This isn't to say that anything in the article is incorrect, just that it doesn't make clear why this is not the case. Could some explanation for the statement quoted above be inserted? — Asbestos | Talk (RFC) 16:58, 22 June 2006 (UTC)

Don't forget to Spellcheck[edit]

The header "Fondational Physics" does not do wonders for your credibility. Use your spell-checker!

Pop Culture References List[edit]

Can we add a popular media sightings section? Although this would allow a non scientific section to an all physics page, zero point energy IS very widely recognised as one of the most falsified claims by fakers (perpetual motion and free-energy machines)

If so, I offer my sighting - The Incredibles, Pixar film, Buddy Pine/Syndrome has created a zero point energy wrist weapon.

See Zero-point energy in popular culture, which should be summarized in a section of this article, if you ask me.--Yannick 02:54, 15 September 2006 (UTC)

I apologize, I missed this section & started a new one when I added a section on pop culture that was reverted. I started it because there was no article, as noted below. SLEPhoto (talk) 07:46, 3 October 2012 (UTC)

Two more references:[edit]



Also your link seems to go to a nonexistent page, with no new section in this article either.

Kd5npf (talk) 04:38, 16 March 2008 (UTC)


The article has four sections about physics and a (as usual) rather messy "free energy" section. But the "external links" contains almost exclusively dubious "free energy" sites. As my first removal of these got reverted, I wanted to point this out here. Also, I've shortened the "free energy" section. This topic can be covered at free energy suppression and Perpetual motion. --Pjacobi 10:01, 22 November 2006 (UTC)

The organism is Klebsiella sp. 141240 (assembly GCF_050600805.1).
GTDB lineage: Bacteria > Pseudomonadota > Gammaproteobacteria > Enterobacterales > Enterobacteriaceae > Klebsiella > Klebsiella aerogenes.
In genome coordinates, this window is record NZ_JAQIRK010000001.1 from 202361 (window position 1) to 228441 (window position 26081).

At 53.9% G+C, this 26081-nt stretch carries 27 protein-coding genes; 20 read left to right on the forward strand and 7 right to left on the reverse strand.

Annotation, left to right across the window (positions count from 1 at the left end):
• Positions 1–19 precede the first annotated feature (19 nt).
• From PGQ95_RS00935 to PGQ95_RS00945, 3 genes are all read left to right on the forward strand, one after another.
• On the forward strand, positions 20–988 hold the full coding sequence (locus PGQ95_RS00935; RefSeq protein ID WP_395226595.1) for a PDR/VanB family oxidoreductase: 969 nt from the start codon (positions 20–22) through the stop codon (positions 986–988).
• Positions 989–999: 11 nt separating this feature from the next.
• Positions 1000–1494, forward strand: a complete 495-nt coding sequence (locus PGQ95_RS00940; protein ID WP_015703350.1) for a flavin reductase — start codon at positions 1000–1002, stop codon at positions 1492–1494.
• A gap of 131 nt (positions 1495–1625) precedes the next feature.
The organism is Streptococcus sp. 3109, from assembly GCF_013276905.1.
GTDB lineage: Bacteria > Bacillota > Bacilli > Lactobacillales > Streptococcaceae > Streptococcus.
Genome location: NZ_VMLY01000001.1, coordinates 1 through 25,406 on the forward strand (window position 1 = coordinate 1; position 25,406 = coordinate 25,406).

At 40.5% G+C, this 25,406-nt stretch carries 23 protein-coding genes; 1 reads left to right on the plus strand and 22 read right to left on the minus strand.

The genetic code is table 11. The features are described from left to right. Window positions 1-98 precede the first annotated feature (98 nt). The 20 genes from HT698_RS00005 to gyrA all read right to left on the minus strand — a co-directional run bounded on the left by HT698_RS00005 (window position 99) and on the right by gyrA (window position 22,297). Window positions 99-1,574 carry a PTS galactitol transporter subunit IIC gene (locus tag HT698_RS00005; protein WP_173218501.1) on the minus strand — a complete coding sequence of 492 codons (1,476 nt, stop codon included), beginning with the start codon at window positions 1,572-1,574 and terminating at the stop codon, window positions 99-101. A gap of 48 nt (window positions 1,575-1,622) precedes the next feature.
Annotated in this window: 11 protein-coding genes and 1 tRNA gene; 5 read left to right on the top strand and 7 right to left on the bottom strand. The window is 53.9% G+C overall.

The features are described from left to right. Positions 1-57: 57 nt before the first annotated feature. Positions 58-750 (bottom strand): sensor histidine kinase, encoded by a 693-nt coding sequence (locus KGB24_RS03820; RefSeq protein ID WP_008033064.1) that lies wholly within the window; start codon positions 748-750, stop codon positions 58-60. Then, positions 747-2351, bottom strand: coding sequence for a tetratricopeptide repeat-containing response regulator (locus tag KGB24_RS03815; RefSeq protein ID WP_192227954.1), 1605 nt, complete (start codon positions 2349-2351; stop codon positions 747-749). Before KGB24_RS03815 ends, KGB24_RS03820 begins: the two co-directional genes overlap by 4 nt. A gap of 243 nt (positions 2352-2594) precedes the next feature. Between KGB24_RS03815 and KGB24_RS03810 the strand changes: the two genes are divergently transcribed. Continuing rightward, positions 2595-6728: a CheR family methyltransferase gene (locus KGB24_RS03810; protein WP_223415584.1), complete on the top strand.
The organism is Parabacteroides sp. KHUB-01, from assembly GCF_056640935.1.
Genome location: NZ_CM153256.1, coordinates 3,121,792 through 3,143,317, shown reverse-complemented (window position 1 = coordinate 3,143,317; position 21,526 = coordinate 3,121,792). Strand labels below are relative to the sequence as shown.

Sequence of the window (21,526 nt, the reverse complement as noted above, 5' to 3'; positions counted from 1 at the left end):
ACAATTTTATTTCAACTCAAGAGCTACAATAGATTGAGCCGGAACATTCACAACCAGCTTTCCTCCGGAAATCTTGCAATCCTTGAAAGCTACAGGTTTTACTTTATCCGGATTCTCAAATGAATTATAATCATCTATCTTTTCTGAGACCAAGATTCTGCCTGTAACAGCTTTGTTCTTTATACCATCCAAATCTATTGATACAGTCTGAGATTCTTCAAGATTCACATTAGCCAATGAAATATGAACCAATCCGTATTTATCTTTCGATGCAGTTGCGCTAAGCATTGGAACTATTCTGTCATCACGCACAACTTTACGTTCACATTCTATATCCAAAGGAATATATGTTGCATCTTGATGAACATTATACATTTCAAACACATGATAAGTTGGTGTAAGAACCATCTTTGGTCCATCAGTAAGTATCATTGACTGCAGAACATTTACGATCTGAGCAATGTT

Have re-added the stuff on propulsion with references from physics institutes and NASA please leave it in this time as it is relevent to the topic and is not fringe science. Rob

Merge Null oscillations into this[edit]

I think the Null oscillations page should be merged into the Zero-point energy page; unless that article is expanded to show how it is different from ZPE, it appears to be about the same thing. -- Whitepaw 22:15, 30 December 2006 (UTC)

I simply redirected, there was nothing to be saved. linas 16:00, 22 May 2007 (UTC)

Lowest state of energy ?[edit]

I understand that zero point energy is not a usable energy source. Energy can not come out of it, its no perpetuem mobile.

Its a state discription and not a flow or drain where our energy can freely endup

But in physics particles can arise from nothing in a vacuem, together with their anti particles. At the quantum scale this happens so frequently that our world as we know it would not exist without this effect. Altough even hard to imagine to me, those 'virtual' particles are needed in the quantum mechanics world.

The Einstein formula is an 'atomic' formula not a quantum formula.

So does this concept of zeropoint energy only aply to atom physics in the old physics model ?

Or is zero point energy not that zero perhaps a noisy zero As other wise i cannt imagine what would drive these virutal particle creations. If that is true what would then be the 'new' Quantu mechanics (QM) concept of the lowest energy state of an cubic empy space of a given size?. —The preceding unsigned comment was added by (talk) 15:00, 12 March 2007 (UTC).